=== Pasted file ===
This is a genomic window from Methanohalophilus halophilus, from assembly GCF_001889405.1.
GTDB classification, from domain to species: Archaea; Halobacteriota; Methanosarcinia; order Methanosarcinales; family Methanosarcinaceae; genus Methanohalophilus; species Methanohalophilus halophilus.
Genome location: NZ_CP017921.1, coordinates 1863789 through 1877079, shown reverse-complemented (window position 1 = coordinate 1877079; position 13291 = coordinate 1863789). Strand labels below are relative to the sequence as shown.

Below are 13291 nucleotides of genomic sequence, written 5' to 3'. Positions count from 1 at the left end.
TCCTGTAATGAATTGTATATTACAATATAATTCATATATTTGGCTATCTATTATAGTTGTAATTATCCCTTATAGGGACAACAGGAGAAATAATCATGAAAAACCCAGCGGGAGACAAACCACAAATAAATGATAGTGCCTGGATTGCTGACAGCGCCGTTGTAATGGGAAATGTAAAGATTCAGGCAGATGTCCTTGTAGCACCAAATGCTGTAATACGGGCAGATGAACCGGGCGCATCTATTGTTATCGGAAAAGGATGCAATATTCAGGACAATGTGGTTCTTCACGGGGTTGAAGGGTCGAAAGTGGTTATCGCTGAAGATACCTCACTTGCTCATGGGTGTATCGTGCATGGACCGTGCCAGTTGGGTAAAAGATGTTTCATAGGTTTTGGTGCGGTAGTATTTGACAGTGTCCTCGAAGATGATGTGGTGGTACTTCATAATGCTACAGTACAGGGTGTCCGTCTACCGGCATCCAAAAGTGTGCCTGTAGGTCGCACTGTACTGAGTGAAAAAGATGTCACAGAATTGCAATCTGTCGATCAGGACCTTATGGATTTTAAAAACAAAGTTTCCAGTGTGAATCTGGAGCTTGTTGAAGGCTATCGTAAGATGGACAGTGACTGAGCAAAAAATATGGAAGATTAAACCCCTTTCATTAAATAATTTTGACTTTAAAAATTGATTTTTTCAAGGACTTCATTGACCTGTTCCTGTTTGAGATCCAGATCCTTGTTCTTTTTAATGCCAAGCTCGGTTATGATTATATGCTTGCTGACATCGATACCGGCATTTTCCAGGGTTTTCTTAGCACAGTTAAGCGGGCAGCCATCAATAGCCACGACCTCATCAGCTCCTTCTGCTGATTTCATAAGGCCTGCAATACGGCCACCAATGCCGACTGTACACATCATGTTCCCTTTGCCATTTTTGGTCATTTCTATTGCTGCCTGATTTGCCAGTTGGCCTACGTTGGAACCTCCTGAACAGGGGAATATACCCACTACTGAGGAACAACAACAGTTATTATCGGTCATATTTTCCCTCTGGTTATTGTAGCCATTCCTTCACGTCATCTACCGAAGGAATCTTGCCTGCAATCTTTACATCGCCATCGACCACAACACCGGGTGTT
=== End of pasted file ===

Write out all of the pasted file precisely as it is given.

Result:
This is a genomic window from Methanohalophilus halophilus, from assembly GCF_001889405.1.
GTDB classification, from domain to species: Archaea; Halobacteriota; Methanosarcinia; order Methanosarcinales; family Methanosarcinaceae; genus Methanohalophilus; species Methanohalophilus halophilus.
Genome location: NZ_CP017921.1, coordinates 1863789 through 1877079, shown reverse-complemented (window position 1 = coordinate 1877079; position 13291 = coordinate 1863789). Strand labels below are relative to the sequence as shown.

Below are 13291 nucleotides of genomic sequence, written 5' to 3'. Positions count from 1 at the left end.
TCCTGTAATGAATTGTATATTACAATATAATTCATATATTTGGCTATCTATTATAGTTGTAATTATCCCTTATAGGGACAACAGGAGAAATAATCATGAAAAACCCAGCGGGAGACAAACCACAAATAAATGATAGTGCCTGGATTGCTGACAGCGCCGTTGTAATGGGAAATGTAAAGATTCAGGCAGATGTCCTTGTAGCACCAAATGCTGTAATACGGGCAGATGAACCGGGCGCATCTATTGTTATCGGAAAAGGATGCAATATTCAGGACAATGTGGTTCTTCACGGGGTTGAAGGGTCGAAAGTGGTTATCGCTGAAGATACCTCACTTGCTCATGGGTGTATCGTGCATGGACCGTGCCAGTTGGGTAAAAGATGTTTCATAGGTTTTGGTGCGGTAGTATTTGACAGTGTCCTCGAAGATGATGTGGTGGTACTTCATAATGCTACAGTACAGGGTGTCCGTCTACCGGCATCCAAAAGTGTGCCTGTAGGTCGCACTGTACTGAGTGAAAAAGATGTCACAGAATTGCAATCTGTCGATCAGGACCTTATGGATTTTAAAAACAAAGTTTCCAGTGTGAATCTGGAGCTTGTTGAAGGCTATCGTAAGATGGACAGTGACTGAGCAAAAAATATGGAAGATTAAACCCCTTTCATTAAATAATTTTGACTTTAAAAATTGATTTTTTCAAGGACTTCATTGACCTGTTCCTGTTTGAGATCCAGATCCTTGTTCTTTTTAATGCCAAGCTCGGTTATGATTATATGCTTGCTGACATCGATACCGGCATTTTCCAGGGTTTTCTTAGCACAGTTAAGCGGGCAGCCATCAATAGCCACGACCTCATCAGCTCCTTCTGCTGATTTCATAAGGCCTGCAATACGGCCACCAATGCCGACTGTACACATCATGTTCCCTTTGCCATTTTTGGTCATTTCTATTGCTGCCTGATTTGCCAGTTGGCCTACGTTGGAACCTCCTGAACAGGGGAATATACCCACTACTGAGGAACAACAACAGTTATTATCGGTCATATTTTCCCTCTGGTTATTGTAGCCATTCCTTCACGTCATCTACCGAAGGAATCTTGCCTGCAATCTTTACATCGCCATCGACCACAACACCGGGTGTT